Lagos Commissioner for Health, Prof. Akin Abayomi, said, Monday, that the state was too quick to reopen for normal activities after the first lockdown following the outbreak of the Coronavirus, as, according to him, this explains the surge in positive cases of the Coronavirus, suggesting a second wave of the virus.
The commissioner urged residents to make lifestyle adjustments by adhering to all non-pharmaceutical interventions in order to cope with the global pandemic.
Abayomi, who stated this, Monday, while giving an update on the State Government’s response against the second wave of the COVID-19 pandemic at a press briefing held in Ikeja, explained that the lifestyle adjustment to be adopted by citizens would include adhering to all COVID-19 safety protocols including proper and regular use of face mask, adhering to physical distancing guidelines and avoiding mass gatherings.
Others, according to him, include imbibing and practising regular hand and respiratory hygiene, submitting for tests if symptomatic, self-isolating if positive and presenting to an isolation centre for follow up.
The Commissioner noted that the State Government will continue to educate and engage citizens on safety protocols and the need to take responsibility against the infection whilst also enforcing various guidelines and directives issued by the government.
“We will deploy effective messaging and education via our various public information channels and platforms, while we enforce all guidelines through the respective State agencies,” Abayomi said.
While explaining the changing profile of the Coronavirus disease, Abayomi attributed the reason for the second wave of COVID-19 to include the opening up of the economy, general laxity, a false sense of security, non-adherence to safety guidelines by citizens, re-opening of schools, large religious congregations, social gatherings and entertainment among others.
He noted that COVID-19 positivity for inbound travellers to Lagos is on the rise with an increase of 8% this week alone and 4 per cent cumulatively, stressing that this can be attributed to the large numbers of Nigerians in the Diaspora who are returning to spend the yuletide in Lagos.
He encouraged inbound travellers to Lagos to ensure they self-isolate for seven days after arrival and submit self for testing at government-accredited private laboratories upon expiration of the self-isolation period.
“According to the provisional quarantine protocol, all intending inbound passengers must test negative by Polymerase Chain Reaction (PCR) done in the country of departure within 72 hours of boarding and are required to register via http://nitp.ncdc.gov.ng and pay for a repeat (second) PCR test to be done upon arrival in Nigeria on day seven at an accredited lab of their choice.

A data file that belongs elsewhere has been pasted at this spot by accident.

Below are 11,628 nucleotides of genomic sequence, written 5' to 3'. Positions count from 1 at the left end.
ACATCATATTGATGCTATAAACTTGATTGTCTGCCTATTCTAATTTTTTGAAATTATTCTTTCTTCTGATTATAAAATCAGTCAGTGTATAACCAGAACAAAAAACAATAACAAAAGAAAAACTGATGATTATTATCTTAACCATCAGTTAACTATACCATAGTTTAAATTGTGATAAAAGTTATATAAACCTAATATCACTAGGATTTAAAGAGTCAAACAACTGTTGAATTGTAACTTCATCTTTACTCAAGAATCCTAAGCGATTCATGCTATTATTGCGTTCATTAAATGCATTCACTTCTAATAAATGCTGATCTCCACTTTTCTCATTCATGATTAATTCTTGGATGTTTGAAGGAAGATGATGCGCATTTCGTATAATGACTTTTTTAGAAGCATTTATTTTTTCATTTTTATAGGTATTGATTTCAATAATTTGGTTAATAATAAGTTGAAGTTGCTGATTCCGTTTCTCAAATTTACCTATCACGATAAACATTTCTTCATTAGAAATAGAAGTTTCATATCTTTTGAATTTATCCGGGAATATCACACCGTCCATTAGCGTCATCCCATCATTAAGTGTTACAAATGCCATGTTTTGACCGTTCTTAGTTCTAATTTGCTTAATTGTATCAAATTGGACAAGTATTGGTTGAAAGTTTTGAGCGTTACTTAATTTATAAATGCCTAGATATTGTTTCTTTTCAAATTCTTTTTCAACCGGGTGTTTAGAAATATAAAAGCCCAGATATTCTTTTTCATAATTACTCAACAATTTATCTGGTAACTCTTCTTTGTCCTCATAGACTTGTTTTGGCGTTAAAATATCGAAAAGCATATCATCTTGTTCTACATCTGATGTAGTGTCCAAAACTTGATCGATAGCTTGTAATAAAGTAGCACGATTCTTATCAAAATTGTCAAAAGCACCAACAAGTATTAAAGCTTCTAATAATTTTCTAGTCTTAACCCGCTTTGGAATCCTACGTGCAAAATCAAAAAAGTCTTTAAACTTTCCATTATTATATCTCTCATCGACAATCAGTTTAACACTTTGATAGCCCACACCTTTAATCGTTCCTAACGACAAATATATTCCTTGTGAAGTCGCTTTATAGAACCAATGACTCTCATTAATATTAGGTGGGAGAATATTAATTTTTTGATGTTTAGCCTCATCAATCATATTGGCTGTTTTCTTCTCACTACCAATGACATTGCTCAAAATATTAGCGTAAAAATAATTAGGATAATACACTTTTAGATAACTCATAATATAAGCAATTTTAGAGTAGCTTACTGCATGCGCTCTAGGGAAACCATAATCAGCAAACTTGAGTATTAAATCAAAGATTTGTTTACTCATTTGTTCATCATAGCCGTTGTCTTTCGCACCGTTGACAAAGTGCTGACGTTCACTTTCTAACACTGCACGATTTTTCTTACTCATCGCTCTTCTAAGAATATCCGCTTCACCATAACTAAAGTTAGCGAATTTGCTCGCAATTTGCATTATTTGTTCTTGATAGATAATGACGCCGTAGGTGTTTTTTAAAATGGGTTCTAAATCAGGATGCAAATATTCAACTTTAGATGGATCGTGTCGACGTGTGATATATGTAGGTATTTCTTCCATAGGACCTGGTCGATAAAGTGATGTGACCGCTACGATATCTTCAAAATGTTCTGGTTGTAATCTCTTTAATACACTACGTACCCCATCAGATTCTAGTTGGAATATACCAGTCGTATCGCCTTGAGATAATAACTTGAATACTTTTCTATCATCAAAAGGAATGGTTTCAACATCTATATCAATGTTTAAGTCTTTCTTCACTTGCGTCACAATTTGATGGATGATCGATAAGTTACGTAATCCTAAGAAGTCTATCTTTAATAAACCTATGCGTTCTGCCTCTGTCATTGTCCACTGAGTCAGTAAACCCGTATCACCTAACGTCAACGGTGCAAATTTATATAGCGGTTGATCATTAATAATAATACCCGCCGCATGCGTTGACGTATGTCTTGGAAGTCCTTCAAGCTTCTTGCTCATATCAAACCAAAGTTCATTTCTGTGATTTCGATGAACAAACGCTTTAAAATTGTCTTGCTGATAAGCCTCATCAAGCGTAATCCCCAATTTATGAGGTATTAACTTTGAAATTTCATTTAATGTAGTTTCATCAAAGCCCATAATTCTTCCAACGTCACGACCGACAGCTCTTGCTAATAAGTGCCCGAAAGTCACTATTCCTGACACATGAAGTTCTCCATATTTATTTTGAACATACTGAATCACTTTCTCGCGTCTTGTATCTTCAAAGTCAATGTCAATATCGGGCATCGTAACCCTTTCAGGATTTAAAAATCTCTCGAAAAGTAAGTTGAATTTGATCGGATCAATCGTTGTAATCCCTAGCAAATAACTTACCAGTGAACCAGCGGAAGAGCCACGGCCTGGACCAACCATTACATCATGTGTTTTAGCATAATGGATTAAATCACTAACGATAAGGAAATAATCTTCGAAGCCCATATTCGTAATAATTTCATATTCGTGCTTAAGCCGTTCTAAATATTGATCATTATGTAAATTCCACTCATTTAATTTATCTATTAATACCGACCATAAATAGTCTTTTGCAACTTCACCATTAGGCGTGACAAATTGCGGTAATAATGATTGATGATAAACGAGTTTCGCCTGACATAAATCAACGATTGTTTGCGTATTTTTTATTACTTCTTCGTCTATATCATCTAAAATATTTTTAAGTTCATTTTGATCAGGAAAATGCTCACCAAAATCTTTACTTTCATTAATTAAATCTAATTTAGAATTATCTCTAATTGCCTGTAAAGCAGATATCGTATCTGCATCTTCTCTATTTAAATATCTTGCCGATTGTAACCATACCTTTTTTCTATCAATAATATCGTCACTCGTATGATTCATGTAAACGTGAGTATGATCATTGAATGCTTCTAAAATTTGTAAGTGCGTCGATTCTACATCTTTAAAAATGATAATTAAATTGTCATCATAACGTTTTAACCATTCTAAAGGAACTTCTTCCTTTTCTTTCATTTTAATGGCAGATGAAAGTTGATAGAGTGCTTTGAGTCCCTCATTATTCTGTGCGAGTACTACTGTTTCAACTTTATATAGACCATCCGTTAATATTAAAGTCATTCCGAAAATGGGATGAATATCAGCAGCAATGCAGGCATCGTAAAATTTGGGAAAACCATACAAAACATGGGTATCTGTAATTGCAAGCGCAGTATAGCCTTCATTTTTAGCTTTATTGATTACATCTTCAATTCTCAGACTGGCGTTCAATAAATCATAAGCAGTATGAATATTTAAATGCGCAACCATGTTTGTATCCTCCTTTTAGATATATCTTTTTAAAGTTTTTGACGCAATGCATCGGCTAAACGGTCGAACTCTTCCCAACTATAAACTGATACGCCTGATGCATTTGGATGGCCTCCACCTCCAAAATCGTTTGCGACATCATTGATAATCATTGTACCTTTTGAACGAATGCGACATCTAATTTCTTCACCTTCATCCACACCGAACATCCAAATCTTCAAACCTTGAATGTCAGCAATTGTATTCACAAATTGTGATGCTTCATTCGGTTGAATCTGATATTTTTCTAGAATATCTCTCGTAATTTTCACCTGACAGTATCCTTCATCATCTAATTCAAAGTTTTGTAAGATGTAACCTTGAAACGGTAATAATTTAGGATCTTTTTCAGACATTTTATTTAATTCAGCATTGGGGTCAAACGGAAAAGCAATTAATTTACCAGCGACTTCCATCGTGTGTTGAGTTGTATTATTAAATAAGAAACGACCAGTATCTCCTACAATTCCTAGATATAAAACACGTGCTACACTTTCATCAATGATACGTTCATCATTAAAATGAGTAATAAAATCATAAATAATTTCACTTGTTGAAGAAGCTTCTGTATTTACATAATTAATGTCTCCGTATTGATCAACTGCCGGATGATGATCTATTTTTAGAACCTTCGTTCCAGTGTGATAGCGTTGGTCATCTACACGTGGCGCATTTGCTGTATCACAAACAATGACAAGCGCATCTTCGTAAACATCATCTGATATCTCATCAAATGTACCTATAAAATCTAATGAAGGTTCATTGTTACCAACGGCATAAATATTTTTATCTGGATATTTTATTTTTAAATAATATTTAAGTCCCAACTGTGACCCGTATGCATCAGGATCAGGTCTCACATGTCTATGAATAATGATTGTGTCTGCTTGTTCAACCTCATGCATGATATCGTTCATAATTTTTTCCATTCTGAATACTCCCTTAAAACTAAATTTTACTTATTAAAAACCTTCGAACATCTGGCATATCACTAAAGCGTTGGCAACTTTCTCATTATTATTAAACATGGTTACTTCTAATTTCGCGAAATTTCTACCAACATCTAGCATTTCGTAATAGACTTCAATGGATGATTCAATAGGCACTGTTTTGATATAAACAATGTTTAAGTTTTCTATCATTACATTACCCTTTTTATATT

“Passengers must also prior to boarding fill in an online Health Declaration/Self-Reporting form located on the Nigeria International Travel Portal which must be submitted online or printed for presentation on arrival in Nigeria.
“On arrival in Nigeria, passengers must show evidence of payment with an appointment for a repeat PCR test in-country following which passengers will be cleared through Nigeria Immigration Service. Passengers must then proceed on a seven-day self-isolation as per protocol and present at the designated accredited sample collection sites on the 7th day of arrival. Passengers who test negative after seven days will end self-isolation on the 8th day”, the Commissioner explained.
Abayomi noted that the resolve to stop COVID-19 transmission amongst the populace is unshaken, adding that the Incident Command System will continue to vigorously pursue all strategies and plans to ensure a COVID-19 free Lagos and Nigeria.
“It is also important that citizens take responsibility and adhere strictly to safety protocols and government guidelines to curtail the spread of the infection”, he declared.
Meanwhile, Prof. Abayomi, also Monday, on behalf of the Lagos Governor, Mr. Babajide Sanwo-Olu, commissioned a Permanent Triage and Oxygen Therapy Centre at Eti-Osa Local Government to provide swift emergency oxygen therapy to residents who require such service.
The facility, which doubles as a COVID-19 sample collection centre, is located within the premises of the Eti-Osa Maternal and Child Care Centre and is one of 10 others strategically located in 10 local governments of the State with a high burden of COVID-19 cases.
Sanwo-Olu, in his message read by the commissioner explained that the project which was handled by super-fast project management is inevitable to prepare against the second wave of the COVID-19 pandemic in the State.
He stated further that the facility could not have come at a better time than now, when the State is recording an increase in the number of people presenting with difficulty in breathing and requiring urgent oxygen therapy.
Sanwo-Olu noted that with the construction and decentralisation of the Triage and Oxygen Therapy Centres, citizens requiring oxygen therapy would not have to travel a long distance to Mainland Infectious Disease Hospital to access care, stressing that patients requiring oxygen treatment in Eti-Osa can walk to the centre for treatment and care.
The Governor explained that the facility which is a permanent facility will be an addition to the existing infrastructure in the hospital, noting that the facility after the pandemic can be used for other medical purposes.
He said other Permanent Triage and Oxygen Therapy Centres, located in Alimosho, Isolo, Surulere, Gbagada, Ifako-Ijaiye, Ibeju-Lekki, Apapa, Mushin and Amuwo-Odofin areas of the State, are almost completed and would be activated in two weeks.